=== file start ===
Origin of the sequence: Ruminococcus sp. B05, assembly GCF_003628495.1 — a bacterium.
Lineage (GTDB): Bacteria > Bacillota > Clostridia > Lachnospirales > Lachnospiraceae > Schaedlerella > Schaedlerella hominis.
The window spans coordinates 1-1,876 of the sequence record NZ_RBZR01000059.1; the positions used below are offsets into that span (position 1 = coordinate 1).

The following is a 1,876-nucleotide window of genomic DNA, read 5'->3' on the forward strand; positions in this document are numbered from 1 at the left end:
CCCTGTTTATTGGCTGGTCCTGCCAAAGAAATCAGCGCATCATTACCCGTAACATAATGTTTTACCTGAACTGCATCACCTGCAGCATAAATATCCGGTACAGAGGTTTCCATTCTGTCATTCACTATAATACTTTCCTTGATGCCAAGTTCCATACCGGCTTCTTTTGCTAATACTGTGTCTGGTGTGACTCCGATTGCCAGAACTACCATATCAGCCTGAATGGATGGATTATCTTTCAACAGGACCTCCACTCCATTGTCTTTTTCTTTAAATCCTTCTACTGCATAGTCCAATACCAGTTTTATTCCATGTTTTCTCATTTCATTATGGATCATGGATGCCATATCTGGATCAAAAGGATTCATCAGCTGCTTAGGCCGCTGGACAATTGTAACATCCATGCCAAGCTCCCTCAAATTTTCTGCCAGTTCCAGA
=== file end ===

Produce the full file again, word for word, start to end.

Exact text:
Origin of the sequence: Ruminococcus sp. B05, assembly GCF_003628495.1 — a bacterium.
Lineage (GTDB): Bacteria > Bacillota > Clostridia > Lachnospirales > Lachnospiraceae > Schaedlerella > Schaedlerella hominis.
The window spans coordinates 1-1,876 of the sequence record NZ_RBZR01000059.1; the positions used below are offsets into that span (position 1 = coordinate 1).

The following is a 1,876-nucleotide window of genomic DNA, read 5'->3' on the forward strand; positions in this document are numbered from 1 at the left end:
CCCTGTTTATTGGCTGGTCCTGCCAAAGAAATCAGCGCATCATTACCCGTAACATAATGTTTTACCTGAACTGCATCACCTGCAGCATAAATATCCGGTACAGAGGTTTCCATTCTGTCATTCACTATAATACTTTCCTTGATGCCAAGTTCCATACCGGCTTCTTTTGCTAATACTGTGTCTGGTGTGACTCCGATTGCCAGAACTACCATATCAGCCTGAATGGATGGATTATCTTTCAACAGGACCTCCACTCCATTGTCTTTTTCTTTAAATCCTTCTACTGCATAGTCCAATACCAGTTTTATTCCATGTTTTCTCATTTCATTATGGATCATGGATGCCATATCTGGATCAAAAGGATTCATCAGCTGCTTAGGCCGCTGGACAATTGTAACATCCATGCCAAGCTCCCTCAAATTTTCTGCCAGTTCCAGA